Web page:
This story is part of Counterpart’s 16 Days of Activism series. This year’s global theme is “Invest to Prevent Violence Against Women and Girls.” At Counterpart, our women’s empowerment team partners year-round with women leaders around the world, ensuring they have the training, means, and support to break cycles of violence and discrimination, and give them a voice within their communities. During the 16 Days Campaign, we will be sharing just a few of their incredible stories.
Farida Faqiri is an Afghan women’s rights activist who has spent 29 years advocating for change in a traditional society with limited support to women. She comes from an open-minded family with five sisters and two brothers who are all educated. The family supported Faqiri as she obtained her degree from the Polytechnic University of Kabul. She grew passionate about the need to support gender equity in Afghanistan, and changed from conducting literacy courses to trainings on gender, human rights, and women’s rights.
Despite the support from her family, Faqiri’s life changed after she got married at age 22. Her husband was a traditionalist who strongly believed in the patriarchal norms in Afghan society. He and his parents could not comprehend Faqiri’s dedication to women affairs and gender-related advocacy efforts, and her commitment to challenging the status quo. As her career advanced, his resentment and insecurity increased. The situation at home worsened, leading to domestic violence against Faqiri and her children, leaving her emotionally scarred and in constant fear for their safety. However, she continued her mission, determined to make a difference despite her personal struggles. Finally, five years ago, her husband decided to separate.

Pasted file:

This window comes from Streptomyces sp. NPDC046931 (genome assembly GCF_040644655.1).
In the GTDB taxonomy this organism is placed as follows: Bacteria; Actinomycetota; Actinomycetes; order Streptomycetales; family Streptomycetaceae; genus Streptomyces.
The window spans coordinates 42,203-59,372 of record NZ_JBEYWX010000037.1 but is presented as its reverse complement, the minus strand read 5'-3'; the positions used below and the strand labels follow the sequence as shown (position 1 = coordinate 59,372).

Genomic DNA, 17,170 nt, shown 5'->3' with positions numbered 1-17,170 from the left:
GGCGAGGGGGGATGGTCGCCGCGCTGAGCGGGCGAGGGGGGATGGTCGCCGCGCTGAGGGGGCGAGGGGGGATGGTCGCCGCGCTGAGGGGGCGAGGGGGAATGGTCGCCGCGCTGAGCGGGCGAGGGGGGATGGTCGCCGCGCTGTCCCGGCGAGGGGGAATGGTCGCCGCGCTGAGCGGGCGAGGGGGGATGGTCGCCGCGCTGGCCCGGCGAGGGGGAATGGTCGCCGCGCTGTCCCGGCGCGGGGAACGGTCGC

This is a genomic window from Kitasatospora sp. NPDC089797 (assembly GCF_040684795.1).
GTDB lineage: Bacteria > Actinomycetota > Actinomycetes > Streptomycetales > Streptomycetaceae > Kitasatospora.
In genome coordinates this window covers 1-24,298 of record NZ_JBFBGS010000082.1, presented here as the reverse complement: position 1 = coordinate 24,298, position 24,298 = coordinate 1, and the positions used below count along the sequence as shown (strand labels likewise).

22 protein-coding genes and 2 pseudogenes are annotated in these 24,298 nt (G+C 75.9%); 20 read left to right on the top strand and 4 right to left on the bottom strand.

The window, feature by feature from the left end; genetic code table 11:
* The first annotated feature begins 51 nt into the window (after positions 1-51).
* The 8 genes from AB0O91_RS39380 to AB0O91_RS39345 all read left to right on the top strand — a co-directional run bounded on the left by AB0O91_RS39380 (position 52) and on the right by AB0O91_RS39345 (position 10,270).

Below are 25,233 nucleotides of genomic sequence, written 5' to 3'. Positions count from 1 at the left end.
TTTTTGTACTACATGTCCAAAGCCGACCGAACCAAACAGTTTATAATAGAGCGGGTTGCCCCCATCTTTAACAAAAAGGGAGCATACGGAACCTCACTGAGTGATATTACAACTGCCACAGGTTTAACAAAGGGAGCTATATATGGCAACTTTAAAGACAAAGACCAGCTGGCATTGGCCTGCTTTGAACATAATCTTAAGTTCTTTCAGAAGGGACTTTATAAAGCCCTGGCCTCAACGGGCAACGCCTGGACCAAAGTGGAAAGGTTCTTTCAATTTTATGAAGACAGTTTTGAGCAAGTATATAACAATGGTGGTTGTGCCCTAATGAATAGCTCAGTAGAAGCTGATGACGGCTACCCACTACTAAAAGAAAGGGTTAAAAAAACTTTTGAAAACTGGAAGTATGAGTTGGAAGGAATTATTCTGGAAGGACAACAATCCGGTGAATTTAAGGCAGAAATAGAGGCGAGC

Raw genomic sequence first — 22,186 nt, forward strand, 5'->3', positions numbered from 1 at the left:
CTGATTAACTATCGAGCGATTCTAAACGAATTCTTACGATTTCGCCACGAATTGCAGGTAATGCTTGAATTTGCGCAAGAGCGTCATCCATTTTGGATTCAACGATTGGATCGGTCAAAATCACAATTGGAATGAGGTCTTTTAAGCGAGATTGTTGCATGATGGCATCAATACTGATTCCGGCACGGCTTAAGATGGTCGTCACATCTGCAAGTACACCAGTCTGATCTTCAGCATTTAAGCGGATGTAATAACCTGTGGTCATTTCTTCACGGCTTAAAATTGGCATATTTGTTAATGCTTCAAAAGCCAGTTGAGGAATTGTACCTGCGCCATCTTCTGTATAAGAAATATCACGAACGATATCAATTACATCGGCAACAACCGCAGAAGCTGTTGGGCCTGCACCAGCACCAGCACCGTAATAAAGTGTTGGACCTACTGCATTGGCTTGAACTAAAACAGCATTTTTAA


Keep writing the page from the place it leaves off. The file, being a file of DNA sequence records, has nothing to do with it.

Through her work, Faqiri has changed the lives of thousands of Afghan women. While raising five children and enduring domestic violence, she provided for the family and prioritized her children’s education; all now hold educational degrees. Her decision was driven by her belief that no one should have to endure violence, and she saw it as an opportunity to set an example for the young women with whom she was working.
In 2014, she was motivated to establish her own organization to further support women and youth empowerment in her community. Even following the Taliban takeover of Afghanistan, she continues to work and says, “I am never hopeless, and I always see an opportunity to rise even in the darkest times.” She is determined that the situation will not remain the same for the Afghan women and girls. Faqiri’s story of resilience and her unyielding fight for women’s rights, even in the face of personal hardship, inspires not only those who benefit from her organization but also women across Afghanistan and around the world.